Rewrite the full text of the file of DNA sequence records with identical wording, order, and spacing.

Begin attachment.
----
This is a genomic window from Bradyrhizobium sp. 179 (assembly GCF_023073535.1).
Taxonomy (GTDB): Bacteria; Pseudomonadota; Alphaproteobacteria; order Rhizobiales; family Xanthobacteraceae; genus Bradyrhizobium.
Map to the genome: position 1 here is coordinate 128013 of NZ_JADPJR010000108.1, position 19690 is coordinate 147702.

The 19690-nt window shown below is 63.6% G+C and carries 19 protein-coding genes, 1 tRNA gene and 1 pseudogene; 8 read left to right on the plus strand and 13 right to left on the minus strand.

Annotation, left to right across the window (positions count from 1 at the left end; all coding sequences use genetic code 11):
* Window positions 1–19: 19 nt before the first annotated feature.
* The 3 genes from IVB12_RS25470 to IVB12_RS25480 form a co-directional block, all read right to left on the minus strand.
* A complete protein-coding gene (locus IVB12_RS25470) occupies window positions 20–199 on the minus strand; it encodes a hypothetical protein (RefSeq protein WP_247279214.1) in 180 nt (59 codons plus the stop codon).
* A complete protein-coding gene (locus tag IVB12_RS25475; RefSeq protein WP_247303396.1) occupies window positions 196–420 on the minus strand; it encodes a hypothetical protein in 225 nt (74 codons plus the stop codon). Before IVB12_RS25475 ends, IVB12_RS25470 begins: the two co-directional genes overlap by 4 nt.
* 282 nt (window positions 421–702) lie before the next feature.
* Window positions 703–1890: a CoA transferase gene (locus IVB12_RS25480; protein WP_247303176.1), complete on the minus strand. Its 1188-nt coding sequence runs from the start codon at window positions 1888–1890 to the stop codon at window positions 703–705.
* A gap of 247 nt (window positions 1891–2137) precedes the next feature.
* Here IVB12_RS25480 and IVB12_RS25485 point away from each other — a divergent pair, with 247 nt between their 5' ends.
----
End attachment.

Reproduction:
This is a genomic window from Bradyrhizobium sp. 179 (assembly GCF_023073535.1).
Taxonomy (GTDB): Bacteria; Pseudomonadota; Alphaproteobacteria; order Rhizobiales; family Xanthobacteraceae; genus Bradyrhizobium.
Map to the genome: position 1 here is coordinate 128013 of NZ_JADPJR010000108.1, position 19690 is coordinate 147702.

The 19690-nt window shown below is 63.6% G+C and carries 19 protein-coding genes, 1 tRNA gene and 1 pseudogene; 8 read left to right on the plus strand and 13 right to left on the minus strand.

Annotation, left to right across the window (positions count from 1 at the left end; all coding sequences use genetic code 11):
* Window positions 1–19: 19 nt before the first annotated feature.
* The 3 genes from IVB12_RS25470 to IVB12_RS25480 form a co-directional block, all read right to left on the minus strand.
* A complete protein-coding gene (locus IVB12_RS25470) occupies window positions 20–199 on the minus strand; it encodes a hypothetical protein (RefSeq protein WP_247279214.1) in 180 nt (59 codons plus the stop codon).
* A complete protein-coding gene (locus tag IVB12_RS25475; RefSeq protein WP_247303396.1) occupies window positions 196–420 on the minus strand; it encodes a hypothetical protein in 225 nt (74 codons plus the stop codon). Before IVB12_RS25475 ends, IVB12_RS25470 begins: the two co-directional genes overlap by 4 nt.
* 282 nt (window positions 421–702) lie before the next feature.
* Window positions 703–1890: a CoA transferase gene (locus IVB12_RS25480; protein WP_247303176.1), complete on the minus strand. Its 1188-nt coding sequence runs from the start codon at window positions 1888–1890 to the stop codon at window positions 703–705.
* A gap of 247 nt (window positions 1891–2137) precedes the next feature.
* Here IVB12_RS25480 and IVB12_RS25485 point away from each other — a divergent pair, with 247 nt between their 5' ends.